I want to talk about the venture capital associate problem. Everyone knows about it, though few are willing to talk about it.
At a VC firm an associate’s job is to bring in deal flow, to attract the best entrepreneurs and startups they can find. An associate will perform a good amount of due diligence on any deal, and it’s important to build a strong relationship with them. A good associate can be the biggest champion for a company internally and help the entrepreneur navigate the deal process successfully.
But the best entrepreneurs are well-networked and typically scrappy. They don’t waste time, and they fundraise well. They don’t want to talk to associates – they want to go straight to the partners, who are the firm’s decision makers.
And herein lies the “associate problem.” Associates want to talk to entrepreneurs, but entrepreneurs don’t want to talk to associates.
I’ve thought about this problem quite a bit since I dealt with it firsthand for a couple years here at Sigma. In fact, I started with Sigma as a Senior Associate in 2010 and am now a Venture Partner in our new fund with Sigma West.
Associates can be effective, but some things need to change about either their profile or the role he performs. Here are some thoughts about how things should be done differently:
Operational Experience: Currently, many of the VC associates out there are in their mid-20s and fresh out of an MBA program. I don’t want to start an MBA debate here. The point is they usually lack any startup operational experience. Great entrepreneurs may not want to talk to some associates, but I’m sure they want to talk to any individuals with unique and valuable operational experience. Firms should hire associates with more startup experience so they are more appealing to top entrepreneurs.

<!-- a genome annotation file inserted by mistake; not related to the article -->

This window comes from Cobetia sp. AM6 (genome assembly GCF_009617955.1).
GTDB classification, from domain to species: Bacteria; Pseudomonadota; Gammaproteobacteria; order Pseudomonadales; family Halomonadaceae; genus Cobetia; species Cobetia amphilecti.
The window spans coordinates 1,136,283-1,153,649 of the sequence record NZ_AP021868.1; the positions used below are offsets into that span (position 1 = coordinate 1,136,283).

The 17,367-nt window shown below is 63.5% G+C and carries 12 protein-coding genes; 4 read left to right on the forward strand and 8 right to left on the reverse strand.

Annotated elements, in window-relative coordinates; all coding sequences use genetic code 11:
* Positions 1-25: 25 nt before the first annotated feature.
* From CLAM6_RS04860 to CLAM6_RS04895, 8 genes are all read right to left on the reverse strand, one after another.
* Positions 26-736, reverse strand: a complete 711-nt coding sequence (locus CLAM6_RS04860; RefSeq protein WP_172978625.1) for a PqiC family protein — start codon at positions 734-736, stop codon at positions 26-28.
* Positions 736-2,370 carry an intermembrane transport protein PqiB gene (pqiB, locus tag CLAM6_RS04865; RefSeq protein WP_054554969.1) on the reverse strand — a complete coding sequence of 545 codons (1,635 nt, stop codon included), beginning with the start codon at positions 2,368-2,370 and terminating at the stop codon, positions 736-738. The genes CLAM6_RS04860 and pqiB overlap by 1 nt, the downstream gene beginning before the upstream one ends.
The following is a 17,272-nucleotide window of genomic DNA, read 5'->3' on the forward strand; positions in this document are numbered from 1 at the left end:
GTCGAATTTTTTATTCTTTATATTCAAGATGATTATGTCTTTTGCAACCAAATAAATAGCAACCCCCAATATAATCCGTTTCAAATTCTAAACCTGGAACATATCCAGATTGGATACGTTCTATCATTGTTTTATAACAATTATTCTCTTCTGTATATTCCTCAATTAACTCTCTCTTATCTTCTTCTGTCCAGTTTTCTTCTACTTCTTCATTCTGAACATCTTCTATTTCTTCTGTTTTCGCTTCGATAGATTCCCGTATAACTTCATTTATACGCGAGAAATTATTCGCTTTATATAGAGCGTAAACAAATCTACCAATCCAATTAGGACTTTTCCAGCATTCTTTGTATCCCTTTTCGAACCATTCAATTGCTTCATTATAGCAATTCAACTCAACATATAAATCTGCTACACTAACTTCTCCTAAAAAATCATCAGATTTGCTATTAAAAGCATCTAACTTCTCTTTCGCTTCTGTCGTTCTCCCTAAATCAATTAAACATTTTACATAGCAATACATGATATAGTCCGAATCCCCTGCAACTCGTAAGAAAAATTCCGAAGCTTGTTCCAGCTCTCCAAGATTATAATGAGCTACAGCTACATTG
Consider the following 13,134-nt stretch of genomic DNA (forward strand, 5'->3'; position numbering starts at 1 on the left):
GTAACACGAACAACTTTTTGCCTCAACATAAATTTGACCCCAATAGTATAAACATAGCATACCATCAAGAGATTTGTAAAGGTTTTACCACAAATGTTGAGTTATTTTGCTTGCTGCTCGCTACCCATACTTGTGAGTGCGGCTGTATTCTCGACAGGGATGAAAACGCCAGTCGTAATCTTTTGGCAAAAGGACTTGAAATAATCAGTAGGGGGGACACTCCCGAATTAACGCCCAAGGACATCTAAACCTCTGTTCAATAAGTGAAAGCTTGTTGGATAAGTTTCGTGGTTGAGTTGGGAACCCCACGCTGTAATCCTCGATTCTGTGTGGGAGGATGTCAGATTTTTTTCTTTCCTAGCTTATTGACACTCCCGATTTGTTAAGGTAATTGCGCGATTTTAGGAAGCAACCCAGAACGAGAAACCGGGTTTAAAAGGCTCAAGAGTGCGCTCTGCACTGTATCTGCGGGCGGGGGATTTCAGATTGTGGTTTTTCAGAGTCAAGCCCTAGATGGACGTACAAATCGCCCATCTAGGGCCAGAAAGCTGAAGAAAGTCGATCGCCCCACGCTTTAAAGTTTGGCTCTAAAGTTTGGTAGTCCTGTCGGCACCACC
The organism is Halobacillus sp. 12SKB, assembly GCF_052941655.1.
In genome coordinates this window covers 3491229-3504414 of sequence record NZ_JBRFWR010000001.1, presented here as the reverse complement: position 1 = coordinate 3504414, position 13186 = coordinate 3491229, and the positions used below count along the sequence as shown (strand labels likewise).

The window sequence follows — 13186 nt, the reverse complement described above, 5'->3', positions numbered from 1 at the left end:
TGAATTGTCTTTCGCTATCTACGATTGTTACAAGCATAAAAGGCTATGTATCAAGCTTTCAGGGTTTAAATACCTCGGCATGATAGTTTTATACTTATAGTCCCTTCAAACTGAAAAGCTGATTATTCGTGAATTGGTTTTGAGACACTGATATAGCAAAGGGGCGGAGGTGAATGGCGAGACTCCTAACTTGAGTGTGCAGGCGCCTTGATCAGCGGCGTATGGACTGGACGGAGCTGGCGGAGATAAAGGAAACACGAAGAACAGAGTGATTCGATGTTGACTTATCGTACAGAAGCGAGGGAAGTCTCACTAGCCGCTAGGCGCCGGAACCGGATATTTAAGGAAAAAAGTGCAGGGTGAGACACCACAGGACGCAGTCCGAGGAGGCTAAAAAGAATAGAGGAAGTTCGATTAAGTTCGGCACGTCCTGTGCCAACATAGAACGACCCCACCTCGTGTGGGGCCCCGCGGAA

This was my personal path. I started as an associate at 32 years old (an aging dinosaur). I possess unique knowledge from my time building up oDesk’s marketplace. Founders in online labor, collaborative consumption, two-sided marketplaces, or crowdsourcing companies tell me they value my insight into the issues. I’ve had many founders tell me directly that the reason they took the meeting with me was because of my time at oDesk. So, I think that associates with more direct startup operational experience will generally be more effective than others.
A small checkbook: Currently most associates act as initial gatekeepers. They typically schedule follow-up meetings with a general partner for 10 to 20 percent of the companies they meet with. If associates were empowered to make some sort of decisions with the firm’s money they would be more appealing to entrepreneurs. And I don’t mean that associates should start making a ton of $25,000 bets here and there.
One of the risks of taking small checks from institutional investors is the signaling risk. If a big VC firm invested in your seed round, why isn’t it leading your A round? But what if the firms contribute something else?
I think Polaris-funded Dogpatch Labs is an interesting model since it primarily provides free office space to qualified startups. There’s no real signaling issue with Dogpatch companies, because it didn’t invest cash, just office space (a different form of investment). Or perhaps associates could have a small accelerator or some sort of tech event to run. I think we should have associates get creative and come up with ways to find great companies with non-traditional investments. Maybe they’ll launch something like StartupBus or run a new hackathon.
An Existing Network: There are people out there with large networks of successful entrepreneurs. They’re phenomenal connectors of people. They may be tech journalists or event coordinators. They may be really charismatic. They may be alumni coordinators at Stanford. Who knows? But I think younger associates with vast networks could make for interesting and effective associates who would not suffer from the “associate problem” since there would be more inbound activity and less outbound.
Partner Track: It’s well known that generally speaking associates aren’t on the partner track. This is wrong. The penalty for hiring a bad general partner at a VC firm is massive. The penalty for firing a bad associate is relatively minor. In almost all other businesses, it’s common for people to rise through the ranks. It’s an effective strategy to integrate people into the culture, get a sense of their performance, and promote the best performers. I believe VC firms should view the associate / EIR / principal role as a testing ground for potential general partners. It’s the old try before you buy trick. I don’t fully understand why VCs don’t follow the same path; maybe I haven’t been around long enough. But if associates were more commonly on a general partner path, they would a) be more senior hires and b) have more credibility with startups.